So, I made it back home with only two chigger bites. And I slathered on the bug spray, too (so far, I am NOT impressed with Picaridin….although, I was not bothered by any skeeters or ticks). And I have to say that Rt. 247 gets my award for the most twisty, scary drive this year. Now I don’t even need to go to Cedar Point!
Had a blast collecting hoppers and ID-ing them (with much help). The coolest bugs, by far, were the piglet bugs. They are very tiny planthoppers. We’re talking mere millimeters, here so I couldn’t take any pictures with my icky camera (again with the camera?!) The best I could find are these pictures. Cute little fellows with racing stripes.
I think the biggest shock to the naturalists in the group was learning that Homoptera is no more. These critters are all now classified as Hemiptera due to new genetic testing. But stay tuned because things are changing daily with reclassification, it seems.
We also spent a good part of the time looking at bug genitalia under the microscope, as that is one of the only ways to identify some species. It’s not as exciting as you think 😉
Check out this cool key if you are really into hoppers.
Seems we have a lot of invasive, non-native hoppers, in this country. A bad thing, as they are commonly vectors of plant diseases. In fact, there is a corn leafhopper from Mexico that causes widespread crop devastation south of the border and in California but has so far not been able to overwinter in the US Corn Belt. However, as our presenter pointed out, if global temperatures rise by a few degrees with global warming, you can imagine things will not go well…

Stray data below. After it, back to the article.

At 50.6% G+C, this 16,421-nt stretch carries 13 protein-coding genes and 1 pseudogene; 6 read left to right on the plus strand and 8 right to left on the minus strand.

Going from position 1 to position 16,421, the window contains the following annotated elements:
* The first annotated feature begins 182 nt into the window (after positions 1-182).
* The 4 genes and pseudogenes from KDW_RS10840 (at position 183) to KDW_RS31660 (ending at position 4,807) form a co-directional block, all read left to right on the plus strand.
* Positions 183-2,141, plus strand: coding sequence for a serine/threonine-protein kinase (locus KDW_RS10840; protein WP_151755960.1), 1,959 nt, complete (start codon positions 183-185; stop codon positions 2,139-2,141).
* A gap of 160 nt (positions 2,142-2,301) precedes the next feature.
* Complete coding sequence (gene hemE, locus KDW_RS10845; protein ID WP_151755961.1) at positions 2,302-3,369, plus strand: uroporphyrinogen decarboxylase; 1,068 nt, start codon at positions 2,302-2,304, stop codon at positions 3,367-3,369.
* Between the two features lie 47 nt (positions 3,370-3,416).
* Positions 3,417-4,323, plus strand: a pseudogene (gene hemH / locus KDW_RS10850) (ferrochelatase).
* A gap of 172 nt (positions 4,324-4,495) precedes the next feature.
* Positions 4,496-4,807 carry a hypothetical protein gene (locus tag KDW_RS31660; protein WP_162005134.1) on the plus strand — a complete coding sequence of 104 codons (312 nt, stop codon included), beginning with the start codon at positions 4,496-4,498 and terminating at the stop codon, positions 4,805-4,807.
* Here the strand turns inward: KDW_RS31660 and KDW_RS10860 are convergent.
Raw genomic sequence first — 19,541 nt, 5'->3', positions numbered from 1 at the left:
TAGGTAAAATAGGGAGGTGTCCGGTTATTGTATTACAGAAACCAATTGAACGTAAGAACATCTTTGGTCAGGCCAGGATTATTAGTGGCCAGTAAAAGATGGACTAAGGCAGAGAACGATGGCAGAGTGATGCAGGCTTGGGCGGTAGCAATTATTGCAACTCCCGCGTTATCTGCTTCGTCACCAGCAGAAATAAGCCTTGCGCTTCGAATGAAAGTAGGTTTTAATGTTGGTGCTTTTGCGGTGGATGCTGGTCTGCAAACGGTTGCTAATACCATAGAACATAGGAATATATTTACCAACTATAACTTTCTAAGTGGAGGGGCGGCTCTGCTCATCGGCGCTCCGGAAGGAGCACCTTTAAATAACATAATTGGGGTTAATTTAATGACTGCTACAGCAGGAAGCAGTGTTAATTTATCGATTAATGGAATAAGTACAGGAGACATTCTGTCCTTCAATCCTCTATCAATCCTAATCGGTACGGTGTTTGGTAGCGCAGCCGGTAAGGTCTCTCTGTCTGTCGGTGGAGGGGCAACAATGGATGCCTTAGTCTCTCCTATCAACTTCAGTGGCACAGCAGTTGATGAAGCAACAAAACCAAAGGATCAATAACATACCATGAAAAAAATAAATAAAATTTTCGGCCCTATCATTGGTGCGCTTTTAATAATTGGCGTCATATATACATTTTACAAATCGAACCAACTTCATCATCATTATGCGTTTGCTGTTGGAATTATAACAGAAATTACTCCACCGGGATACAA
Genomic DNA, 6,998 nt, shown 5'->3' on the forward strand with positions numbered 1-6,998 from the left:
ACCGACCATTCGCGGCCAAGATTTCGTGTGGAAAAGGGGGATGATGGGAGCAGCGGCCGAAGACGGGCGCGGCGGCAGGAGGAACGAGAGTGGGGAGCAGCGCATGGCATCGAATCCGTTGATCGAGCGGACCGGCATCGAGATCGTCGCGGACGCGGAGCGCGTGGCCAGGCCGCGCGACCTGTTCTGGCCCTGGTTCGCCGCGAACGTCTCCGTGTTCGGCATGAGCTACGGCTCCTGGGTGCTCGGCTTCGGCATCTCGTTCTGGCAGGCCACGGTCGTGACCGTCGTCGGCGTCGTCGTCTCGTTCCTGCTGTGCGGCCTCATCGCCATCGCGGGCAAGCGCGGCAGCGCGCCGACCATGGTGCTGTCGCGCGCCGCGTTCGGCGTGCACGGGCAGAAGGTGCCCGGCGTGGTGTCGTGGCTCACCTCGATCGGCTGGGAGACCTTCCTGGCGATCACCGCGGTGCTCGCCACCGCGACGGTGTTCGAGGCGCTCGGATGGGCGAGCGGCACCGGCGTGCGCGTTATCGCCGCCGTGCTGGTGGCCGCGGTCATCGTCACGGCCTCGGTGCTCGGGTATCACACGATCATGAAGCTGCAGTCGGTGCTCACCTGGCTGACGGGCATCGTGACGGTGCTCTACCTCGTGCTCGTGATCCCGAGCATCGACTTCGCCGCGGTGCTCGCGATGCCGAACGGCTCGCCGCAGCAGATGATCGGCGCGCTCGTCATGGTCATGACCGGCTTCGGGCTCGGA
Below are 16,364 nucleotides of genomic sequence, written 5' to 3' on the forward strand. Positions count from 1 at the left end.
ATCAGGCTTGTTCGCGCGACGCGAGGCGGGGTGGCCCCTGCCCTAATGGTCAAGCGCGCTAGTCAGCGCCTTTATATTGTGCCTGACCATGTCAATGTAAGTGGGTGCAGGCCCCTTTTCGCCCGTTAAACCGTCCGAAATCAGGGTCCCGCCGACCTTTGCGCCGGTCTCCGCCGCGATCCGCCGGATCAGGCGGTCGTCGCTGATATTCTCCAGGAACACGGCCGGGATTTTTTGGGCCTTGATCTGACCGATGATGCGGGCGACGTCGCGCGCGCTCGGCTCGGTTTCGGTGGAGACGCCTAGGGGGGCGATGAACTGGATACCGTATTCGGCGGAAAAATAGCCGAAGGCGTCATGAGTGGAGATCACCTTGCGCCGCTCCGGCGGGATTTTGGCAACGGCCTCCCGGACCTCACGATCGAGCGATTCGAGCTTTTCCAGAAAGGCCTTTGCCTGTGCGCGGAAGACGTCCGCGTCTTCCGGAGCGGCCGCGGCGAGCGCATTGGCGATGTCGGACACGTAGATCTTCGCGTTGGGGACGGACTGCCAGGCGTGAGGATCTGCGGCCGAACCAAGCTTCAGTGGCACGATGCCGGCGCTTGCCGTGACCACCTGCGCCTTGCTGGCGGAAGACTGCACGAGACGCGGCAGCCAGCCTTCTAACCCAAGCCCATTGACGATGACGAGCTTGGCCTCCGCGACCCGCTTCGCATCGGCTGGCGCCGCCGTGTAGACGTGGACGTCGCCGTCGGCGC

Here’s a scary article outlining some of this:
“Relatively small changes in mean temperature can result in disproportionately large changes in the frequency of extreme events. Des Moines, Iowa, in the heart of the Corn Belt, currently experiences fewer than 20 days above 90oF; this would double with a mean warming of 3.6oF.”
And since we are on depressing topics, I can’t even begin to describe the poverty that exists around this beautiful natural area. It’s a strange dichotomy of huge vacation homes on one side of the road as city dwellers expand out and across the street are rusted out mobile homes and barely standing shacks with out houses. While this is about an area a little further east, you get a good feel for the issues in this article. I just finished reading Night Comes to the Cumberlands by Harry Caudill and it is ironic how much that book describes conditions that still exist today in this part of Ohio.
I have to give a big shout out to Dr. Dietrich (for being so patient with all of our questions and our pitiful attempts to pin the tiny buggers!) and to the staff at the Edge of Appalachia Preserve (Chris, Mark and Jessica) for being great pancake cookers and genial hosts! I’m ready for another workshop.
Read Full Post »